Filtering the world’s oldest paintings through the latest in cinematic technology, Werner Herzog delivers a one-of-a-kind art-history lesson in “Cave of Forgotten Dreams.” Granted rare access to the Chauvet Cave in southern France, captured via 3D footage that accords depth to every contour, the director uses these magnificent prehistoric canvases to reflect on the immensity and fragility of human enterprise, yielding an experience both meditative and amusingly digressive in the helmer’s inimitable fashion. Herzogians will need no convincing to join the expedition, and though B.O. penetration may depend on the availability of 3D-ready arthouses, auds will dig it in 2D, too.
Discovered in 1994 in the valley near France’s Ardeche River, the Chauvet Cave contains the oldest such paintings on record (some of them 32,000 years old), almost perfectly preserved when collapsing rocks sealed off the entrance some 25,000 years ago. Inspired by a New Yorker piece written by Judith Thurman (credited here as a co-producer), Herzog became the first filmmaker permitted by the French Ministry of Culture to shoot inside the cave, joining a small archaeological team for a few weeks in the spring of 2010.
The director has journeyed to the rainforests of Peru and the farthest reaches of Antarctica, but he’s never filmed under such uniquely exacting conditions as those here. Near-toxic levels of carbon dioxide and radon meant he and his camera crew (led by d.p. Peter Zeitlinger) could enter the cave for only a few hours each day; once inside, they were not allowed to deviate from a two-foot-wide walkway, along which they had to maneuver a small 3D-camera rig and three battery-powered light sources.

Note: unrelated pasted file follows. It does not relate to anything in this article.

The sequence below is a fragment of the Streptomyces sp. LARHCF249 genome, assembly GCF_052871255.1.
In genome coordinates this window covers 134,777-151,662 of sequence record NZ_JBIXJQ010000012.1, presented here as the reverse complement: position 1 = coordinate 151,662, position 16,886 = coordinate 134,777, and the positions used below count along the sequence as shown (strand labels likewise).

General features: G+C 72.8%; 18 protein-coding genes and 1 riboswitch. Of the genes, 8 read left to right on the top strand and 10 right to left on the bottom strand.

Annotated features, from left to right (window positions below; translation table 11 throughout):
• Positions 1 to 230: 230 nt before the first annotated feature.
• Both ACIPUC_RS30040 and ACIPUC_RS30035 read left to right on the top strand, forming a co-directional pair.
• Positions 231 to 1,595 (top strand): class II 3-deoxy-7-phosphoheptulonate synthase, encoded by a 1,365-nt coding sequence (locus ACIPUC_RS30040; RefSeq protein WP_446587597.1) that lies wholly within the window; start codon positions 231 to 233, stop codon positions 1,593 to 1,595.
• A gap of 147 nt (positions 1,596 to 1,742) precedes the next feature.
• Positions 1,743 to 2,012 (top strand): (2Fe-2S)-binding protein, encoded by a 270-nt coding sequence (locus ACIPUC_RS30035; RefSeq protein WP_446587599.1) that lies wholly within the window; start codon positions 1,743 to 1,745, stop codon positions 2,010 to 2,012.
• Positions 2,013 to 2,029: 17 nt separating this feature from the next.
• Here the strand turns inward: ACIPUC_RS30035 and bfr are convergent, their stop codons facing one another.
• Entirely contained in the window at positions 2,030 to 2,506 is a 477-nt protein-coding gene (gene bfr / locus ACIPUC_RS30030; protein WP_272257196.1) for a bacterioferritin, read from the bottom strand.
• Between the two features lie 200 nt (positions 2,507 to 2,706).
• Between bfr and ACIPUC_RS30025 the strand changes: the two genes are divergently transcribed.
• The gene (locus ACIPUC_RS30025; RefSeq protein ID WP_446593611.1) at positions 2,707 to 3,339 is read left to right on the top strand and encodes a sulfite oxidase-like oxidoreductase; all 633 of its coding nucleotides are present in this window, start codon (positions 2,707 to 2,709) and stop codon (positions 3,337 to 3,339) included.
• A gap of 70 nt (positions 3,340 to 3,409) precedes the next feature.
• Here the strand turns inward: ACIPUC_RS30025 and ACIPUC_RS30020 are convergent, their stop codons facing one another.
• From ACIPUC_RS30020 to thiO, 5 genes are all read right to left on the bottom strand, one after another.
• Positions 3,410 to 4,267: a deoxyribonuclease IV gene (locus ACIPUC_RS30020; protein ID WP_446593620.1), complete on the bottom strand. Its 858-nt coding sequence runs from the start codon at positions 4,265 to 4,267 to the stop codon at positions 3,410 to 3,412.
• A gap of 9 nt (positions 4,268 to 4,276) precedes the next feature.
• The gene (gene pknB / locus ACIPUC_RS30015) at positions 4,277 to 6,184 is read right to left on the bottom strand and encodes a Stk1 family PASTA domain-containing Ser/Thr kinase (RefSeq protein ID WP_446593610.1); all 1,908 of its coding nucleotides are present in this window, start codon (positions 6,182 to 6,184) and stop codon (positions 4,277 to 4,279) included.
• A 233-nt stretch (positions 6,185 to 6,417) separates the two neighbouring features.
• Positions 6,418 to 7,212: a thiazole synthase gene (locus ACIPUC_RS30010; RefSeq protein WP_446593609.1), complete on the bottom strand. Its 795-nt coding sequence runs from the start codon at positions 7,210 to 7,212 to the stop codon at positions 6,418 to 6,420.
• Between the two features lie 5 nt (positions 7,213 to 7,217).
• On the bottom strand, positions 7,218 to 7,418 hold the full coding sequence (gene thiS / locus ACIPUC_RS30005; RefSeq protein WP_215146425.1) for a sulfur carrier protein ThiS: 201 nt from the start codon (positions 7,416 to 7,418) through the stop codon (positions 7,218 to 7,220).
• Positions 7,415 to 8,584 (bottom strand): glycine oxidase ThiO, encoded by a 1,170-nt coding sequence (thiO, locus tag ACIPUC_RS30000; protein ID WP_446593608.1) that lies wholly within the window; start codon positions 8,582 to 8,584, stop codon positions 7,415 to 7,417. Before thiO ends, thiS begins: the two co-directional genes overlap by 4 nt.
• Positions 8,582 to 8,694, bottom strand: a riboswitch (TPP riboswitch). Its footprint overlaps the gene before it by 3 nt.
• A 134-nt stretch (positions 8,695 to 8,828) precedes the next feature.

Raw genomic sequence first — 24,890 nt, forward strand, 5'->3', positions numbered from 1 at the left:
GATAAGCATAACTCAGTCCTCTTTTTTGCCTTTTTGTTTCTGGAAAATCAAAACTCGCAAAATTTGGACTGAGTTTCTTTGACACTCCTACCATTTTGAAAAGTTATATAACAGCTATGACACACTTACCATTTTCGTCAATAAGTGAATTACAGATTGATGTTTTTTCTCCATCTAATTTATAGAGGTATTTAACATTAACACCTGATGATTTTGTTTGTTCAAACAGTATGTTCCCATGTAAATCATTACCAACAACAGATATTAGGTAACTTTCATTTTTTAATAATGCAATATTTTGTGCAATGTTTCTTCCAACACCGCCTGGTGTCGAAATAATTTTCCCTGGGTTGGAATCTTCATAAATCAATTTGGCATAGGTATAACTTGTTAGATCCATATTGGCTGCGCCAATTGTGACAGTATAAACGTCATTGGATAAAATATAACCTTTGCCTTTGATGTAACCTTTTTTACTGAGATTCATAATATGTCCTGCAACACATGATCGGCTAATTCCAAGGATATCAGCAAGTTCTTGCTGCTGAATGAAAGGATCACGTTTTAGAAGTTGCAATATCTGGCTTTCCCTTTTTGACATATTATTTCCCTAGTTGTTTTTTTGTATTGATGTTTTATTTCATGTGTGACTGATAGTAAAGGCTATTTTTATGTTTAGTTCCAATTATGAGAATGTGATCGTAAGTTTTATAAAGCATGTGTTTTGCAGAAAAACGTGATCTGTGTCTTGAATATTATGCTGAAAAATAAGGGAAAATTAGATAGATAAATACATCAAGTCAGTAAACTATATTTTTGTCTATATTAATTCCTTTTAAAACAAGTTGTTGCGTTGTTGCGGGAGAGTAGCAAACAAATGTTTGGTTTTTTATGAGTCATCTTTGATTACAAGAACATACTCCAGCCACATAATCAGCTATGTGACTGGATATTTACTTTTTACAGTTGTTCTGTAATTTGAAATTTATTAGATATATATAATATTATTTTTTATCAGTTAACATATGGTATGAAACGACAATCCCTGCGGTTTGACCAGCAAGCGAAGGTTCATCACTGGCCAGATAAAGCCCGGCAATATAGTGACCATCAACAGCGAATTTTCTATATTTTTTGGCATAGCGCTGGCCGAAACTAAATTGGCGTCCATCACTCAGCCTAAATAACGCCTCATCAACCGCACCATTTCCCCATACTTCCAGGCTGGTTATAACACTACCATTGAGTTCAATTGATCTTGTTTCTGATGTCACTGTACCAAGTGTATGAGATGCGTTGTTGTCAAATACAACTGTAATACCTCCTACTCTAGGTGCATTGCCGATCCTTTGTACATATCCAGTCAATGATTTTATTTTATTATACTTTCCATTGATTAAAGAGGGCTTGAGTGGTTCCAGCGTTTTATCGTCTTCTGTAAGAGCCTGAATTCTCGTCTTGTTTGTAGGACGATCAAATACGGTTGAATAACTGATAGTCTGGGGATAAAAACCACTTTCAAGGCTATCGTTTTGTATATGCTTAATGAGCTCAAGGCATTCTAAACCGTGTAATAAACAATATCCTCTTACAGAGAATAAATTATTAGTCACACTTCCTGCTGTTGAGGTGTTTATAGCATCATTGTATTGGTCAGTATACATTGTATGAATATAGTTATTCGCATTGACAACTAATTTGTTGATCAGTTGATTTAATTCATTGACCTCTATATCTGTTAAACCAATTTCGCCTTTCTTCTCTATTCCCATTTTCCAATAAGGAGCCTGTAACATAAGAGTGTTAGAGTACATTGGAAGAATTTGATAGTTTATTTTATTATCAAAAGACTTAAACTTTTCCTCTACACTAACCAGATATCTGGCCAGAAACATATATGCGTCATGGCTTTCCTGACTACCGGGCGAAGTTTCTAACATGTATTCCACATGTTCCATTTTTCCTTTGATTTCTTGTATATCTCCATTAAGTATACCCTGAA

The necessity of such precautions becomes apparent, however, once the film offers its first glimpse inside the cave — a dark wonderland of luminescent stalactites, the ground strewn with ancient pawprints and the skulls of long-extinct cave bears. But what rivets the attention is the rock art, an astonishing treasure trove of Paleolithic masterworks — charcoal drawings of different animal species such as horses, lions, rhinos and bears, etched into the cave’s walls. The pictures are at once primitive and sophisticated; the curvature of the rocks (rendered in 3D with an acute sense of texture and depth) helps lend the drawings the illusion of movement, suggesting, as Herzog says in voiceover, “a form of proto-cinema.” And as with cinema, the very thing that enables human appreciation — exposure to light and the elements — is what will ultimately hasten its decay.
Herzog seems visibly excited by what he’s showing us, and his rhapsodic narration teems with ideas concerning not only the paintings’ artistic significance, but also the nature of time — the way it preserves yet dwarfs most human achievements, the tendency of creations to outlive their creators, and the impossibility of reconstructing the past from artifacts alone. There are moments when the helmer’s enthusiasm, though always welcome, seems at odds with the mood of transcendent wonder he’s trying to conjure. Fortunately, he eventually quiets down long enough to let the viewer behold the paintings in something resembling silence, while Ernst Reijseger’s music — a gorgeous meld of string-based orchestrations and choral harmonies — strikes the appropriate mood of awe.
Pic is inevitably less compelling when it leaves the cave and takes on a more anthropological angle, as Herzog interviews archaeologists and professors in an effort to piece together information about the artists themselves (though little is known). The 3D is ill judged in certain outdoor scenes, with headache-inducing image distortions and upside-down handheld footage; given Herzog’s sense of mischief and often skeptical attitude toward Hollywood, this may not be entirely accidental.
While “Cave of Forgotten Dreams” has fewer eccentric detours and non sequiturs than much of the helmer’s work, he does find time for a segment about the region’s radioactive albino alligators (which have mutated as a result of the nearby nuclear power plant), and somehow manages to make them relevant to the subject at hand.